- Finality: Errors in transactions occur, and since transactions are final, remediation will be difficult.
- Volatility: Part of the fluctuation of value against the dollar is due to the varying perceptions of Bitcoin's true value. This has led to significant price volatility in the short term.
- Illiquidity: A lack of professional dealers and traders of Bitcoin leads to liquidity problems. Also, there are questions surrounding the transparency and soundness of some cryptocurrency exchanges.8
- Lack of Widespread Acceptance: Currently, some businesses will accept Bitcoin, but until it is legal tender, widespread adoption could face challenges.
Is Bitcoin the Only Cryptocurrency?
Bitcoin isn’t the only cryptocurrency. Ethereum, Ripple, Litecoin, and Dogecoin are only a few examples of the many other cryptocurrencies. At last count, there are 1,469 total cryptocurrencies, which is possibly a bit unsettling to some. Of the total number, 1,121 have a positive market capitalization in U.S. dollar terms. But, you might assume that most are reasonably worthless (again in dollars); however, 1,009 have a market capitalization above $1mm. Furthermore, 196 cryptocurrencies have a market cap above $500mm, and 66 are above $1 billion.9 Bitcoin is still far and away the leader, at least in terms of its conversion to dollar value, with a total market capitalization of over $218 billion.
But Is Blockchain the Real Story?
It is impossible to know if Bitcoin will survive, or one of the many other cryptocurrencies. But there may be a larger story looming underneath the headlines of a particular cryptocurrency. That story is blockchain. Blockchain is a shared, immutable ledger for recording the history of transactions. It also, and just as importantly, contains a private address for all of your personal data and information that you control. Put this in context in the current information age, where Facebook “owns” (or at least knows) the information behind your identity, birthdate, friends, and social network. Your information is then sold to advertisers, and you are subject to any “fake news” story you choose to read. Or think of Equifax, which knows your entire credit history, or their version of it, but can be hacked in one location with information about all users. The control is not in your hands, whereas if you controlled your information, the result may change.10 According to IBM, blockchain “fosters a new generation of transactional applications that establish trust, accountability, and transparency – from contracts to deeds to payments”.11
The following is a diagram of the challenges of the current system where each person or business has their own ledger:
However, using blockchain, a transaction can become simpler in execution, safety, and efficiency.
Financial and Other Applications
There may well be greater applications to blockchain technology, its use is already gaining some traction. Blockchain provides seamless, simultaneous integration of transactions, settlements, and ledger updates directly between multiple parties. It creates a secure way to share information and conduct transactions without the need for a single, central party to approve them. As that can increase the efficiency of transactions, it can also create uncertainty and a lack of confidence. Only authorized network members have the ability to see details of their own transactions, providing confidentiality and privacy. All updates to the shared ledger are validated and recorded on all participants’ shared ledgers, which purports to drive security and accuracy. Because all updates to the ledger are unchangeable and auditable, network members can accurately trace their past activity.13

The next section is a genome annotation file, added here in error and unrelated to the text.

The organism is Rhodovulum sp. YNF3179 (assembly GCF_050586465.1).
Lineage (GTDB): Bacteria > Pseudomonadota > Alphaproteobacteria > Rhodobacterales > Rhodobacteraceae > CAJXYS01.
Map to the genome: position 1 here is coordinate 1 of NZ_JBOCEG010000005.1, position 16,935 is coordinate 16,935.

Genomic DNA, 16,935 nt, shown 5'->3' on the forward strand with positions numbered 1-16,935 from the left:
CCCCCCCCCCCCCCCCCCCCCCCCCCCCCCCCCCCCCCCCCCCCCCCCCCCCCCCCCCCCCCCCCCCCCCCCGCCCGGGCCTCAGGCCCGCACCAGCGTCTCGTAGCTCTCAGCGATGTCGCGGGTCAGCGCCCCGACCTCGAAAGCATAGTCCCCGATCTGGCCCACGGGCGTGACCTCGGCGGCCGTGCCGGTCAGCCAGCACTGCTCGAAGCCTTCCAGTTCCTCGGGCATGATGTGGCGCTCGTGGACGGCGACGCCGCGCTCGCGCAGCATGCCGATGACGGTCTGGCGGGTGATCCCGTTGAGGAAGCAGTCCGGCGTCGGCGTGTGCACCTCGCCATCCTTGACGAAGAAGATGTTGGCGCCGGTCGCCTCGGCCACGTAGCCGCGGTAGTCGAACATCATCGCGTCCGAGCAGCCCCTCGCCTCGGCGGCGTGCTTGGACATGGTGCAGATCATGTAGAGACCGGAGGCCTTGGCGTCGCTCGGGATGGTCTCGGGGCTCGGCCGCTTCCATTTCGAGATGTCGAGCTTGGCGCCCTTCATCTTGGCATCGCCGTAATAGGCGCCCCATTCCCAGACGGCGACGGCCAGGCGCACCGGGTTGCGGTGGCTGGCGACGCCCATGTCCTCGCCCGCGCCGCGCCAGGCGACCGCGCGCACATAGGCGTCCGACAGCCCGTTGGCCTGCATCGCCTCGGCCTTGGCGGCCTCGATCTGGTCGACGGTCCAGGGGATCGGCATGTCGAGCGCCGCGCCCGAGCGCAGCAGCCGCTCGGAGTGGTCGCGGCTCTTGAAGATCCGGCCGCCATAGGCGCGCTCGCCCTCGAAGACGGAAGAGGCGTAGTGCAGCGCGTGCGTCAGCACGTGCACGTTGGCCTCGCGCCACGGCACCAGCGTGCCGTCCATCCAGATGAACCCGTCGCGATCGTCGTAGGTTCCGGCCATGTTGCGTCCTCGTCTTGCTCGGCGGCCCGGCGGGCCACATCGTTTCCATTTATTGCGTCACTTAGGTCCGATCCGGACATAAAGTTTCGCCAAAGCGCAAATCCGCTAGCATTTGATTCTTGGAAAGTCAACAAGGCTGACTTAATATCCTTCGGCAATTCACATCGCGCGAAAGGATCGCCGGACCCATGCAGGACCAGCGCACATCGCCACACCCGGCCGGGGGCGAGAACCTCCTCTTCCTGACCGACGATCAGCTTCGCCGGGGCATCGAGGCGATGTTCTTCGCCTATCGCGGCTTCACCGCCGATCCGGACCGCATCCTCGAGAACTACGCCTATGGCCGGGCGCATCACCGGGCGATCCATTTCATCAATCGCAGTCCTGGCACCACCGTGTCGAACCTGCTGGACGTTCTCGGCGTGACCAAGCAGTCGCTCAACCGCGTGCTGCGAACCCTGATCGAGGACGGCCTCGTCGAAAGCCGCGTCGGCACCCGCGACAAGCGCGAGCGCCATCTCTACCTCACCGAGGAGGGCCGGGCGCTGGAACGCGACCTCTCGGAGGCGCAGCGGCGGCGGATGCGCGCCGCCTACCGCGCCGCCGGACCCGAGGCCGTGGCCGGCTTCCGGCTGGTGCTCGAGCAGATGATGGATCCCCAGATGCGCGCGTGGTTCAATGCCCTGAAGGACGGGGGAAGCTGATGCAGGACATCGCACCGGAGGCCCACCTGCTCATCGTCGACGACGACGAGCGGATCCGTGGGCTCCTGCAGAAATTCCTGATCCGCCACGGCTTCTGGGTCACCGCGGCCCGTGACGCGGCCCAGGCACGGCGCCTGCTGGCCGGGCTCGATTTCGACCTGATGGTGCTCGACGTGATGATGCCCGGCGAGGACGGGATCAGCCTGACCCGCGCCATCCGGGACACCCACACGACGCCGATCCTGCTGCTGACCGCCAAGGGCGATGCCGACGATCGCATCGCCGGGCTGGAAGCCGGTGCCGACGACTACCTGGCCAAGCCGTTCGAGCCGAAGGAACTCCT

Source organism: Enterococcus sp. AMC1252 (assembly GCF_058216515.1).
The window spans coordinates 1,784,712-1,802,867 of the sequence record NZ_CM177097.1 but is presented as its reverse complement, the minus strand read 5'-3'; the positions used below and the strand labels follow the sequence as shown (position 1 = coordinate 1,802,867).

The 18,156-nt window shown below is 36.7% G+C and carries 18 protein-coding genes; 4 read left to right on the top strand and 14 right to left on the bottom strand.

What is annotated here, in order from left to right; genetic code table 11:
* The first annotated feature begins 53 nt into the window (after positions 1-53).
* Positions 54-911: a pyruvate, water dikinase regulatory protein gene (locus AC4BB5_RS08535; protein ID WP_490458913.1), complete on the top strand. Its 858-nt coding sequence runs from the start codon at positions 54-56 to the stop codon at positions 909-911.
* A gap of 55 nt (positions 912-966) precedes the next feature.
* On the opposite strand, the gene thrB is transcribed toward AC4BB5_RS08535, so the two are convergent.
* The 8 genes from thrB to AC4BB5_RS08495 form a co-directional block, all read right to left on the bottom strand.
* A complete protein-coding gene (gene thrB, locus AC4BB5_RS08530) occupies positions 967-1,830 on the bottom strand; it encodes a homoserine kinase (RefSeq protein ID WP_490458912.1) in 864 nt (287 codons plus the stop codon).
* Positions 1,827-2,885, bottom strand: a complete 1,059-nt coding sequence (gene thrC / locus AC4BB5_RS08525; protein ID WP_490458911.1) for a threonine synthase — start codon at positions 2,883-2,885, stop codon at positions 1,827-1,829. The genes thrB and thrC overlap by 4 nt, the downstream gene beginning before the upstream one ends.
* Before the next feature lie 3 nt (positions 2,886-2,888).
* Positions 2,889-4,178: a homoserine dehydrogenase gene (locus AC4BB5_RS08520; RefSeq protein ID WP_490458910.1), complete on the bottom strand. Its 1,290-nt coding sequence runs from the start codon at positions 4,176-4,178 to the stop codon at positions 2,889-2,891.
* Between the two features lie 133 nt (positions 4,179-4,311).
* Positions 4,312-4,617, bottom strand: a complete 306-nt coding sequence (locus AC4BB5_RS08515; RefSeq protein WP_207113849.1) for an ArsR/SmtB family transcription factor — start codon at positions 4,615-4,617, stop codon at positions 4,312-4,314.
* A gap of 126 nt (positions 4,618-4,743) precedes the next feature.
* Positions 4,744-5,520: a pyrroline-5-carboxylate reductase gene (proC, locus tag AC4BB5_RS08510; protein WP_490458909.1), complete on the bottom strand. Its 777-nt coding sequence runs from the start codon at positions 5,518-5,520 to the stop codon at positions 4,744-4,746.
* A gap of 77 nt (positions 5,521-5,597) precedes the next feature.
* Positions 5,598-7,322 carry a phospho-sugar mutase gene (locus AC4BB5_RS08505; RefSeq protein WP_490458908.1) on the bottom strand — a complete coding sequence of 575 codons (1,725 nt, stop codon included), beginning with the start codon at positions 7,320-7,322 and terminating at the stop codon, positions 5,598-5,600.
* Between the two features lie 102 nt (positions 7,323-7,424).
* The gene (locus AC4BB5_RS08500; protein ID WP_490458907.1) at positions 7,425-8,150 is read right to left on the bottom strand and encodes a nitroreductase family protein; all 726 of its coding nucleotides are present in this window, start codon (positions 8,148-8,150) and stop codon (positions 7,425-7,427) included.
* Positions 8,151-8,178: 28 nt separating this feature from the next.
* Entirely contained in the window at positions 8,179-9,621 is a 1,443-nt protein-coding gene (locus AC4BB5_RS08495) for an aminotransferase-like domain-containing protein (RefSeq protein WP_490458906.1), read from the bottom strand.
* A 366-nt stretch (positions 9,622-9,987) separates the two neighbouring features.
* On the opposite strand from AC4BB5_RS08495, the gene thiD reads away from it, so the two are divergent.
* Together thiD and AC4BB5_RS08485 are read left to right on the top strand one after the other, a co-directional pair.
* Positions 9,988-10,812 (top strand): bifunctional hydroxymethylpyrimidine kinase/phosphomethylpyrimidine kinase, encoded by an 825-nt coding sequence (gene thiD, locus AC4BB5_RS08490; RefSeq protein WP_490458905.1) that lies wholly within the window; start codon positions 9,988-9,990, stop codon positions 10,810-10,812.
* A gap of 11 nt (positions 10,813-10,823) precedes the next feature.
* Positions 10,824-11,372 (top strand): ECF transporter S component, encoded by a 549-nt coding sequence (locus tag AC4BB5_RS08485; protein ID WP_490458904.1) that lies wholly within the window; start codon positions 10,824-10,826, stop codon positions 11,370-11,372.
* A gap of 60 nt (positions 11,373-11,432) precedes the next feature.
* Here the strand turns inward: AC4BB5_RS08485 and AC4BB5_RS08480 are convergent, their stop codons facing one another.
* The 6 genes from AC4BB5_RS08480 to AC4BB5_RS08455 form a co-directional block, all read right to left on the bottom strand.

So…Should One Invest in Bitcoin?
We really do not know if Bitcoin, Ethereum, Ripple, or any number of other cryptocurrencies will become widely accepted (and legal) tender. Volatility remains at record levels, and many still believe cryptocurrencies to be a looming bubble. But with a soaring run-up in price, were investors actually rewarded in 2017? It might sound easy to say yes, but risk-adjusted returns might suggest otherwise. One calculation puts the returns on a risk-adjusted basis at 3.1% last year, well below that of stocks.14 Certainly, at this point it is difficult to determine value for the online tokens. Investments that are difficult to determine an accurate price for typically are too speculative in nature for sound investing. Speculation may have its place with certain investors and with certain portfolios, but only where the possibility of total loss is acceptable. At First Foundation, we believe in understanding where we invest our client assets, providing transparency, and the importance of liquidity. We do not believe Bitcoin has yet attained adequate price stability at this point. Therefore, we cannot determine fair value, or if the property would make for a good value investment. We do see wider adoption of blockchain technology, and will continue to watch further developments. We will publish our thoughts as the situation evolves for both Bitcoin and blockchain.
Feel free to reach out to your First Foundation Advisor if you have any questions about how to best plan for upcoming market and economic events.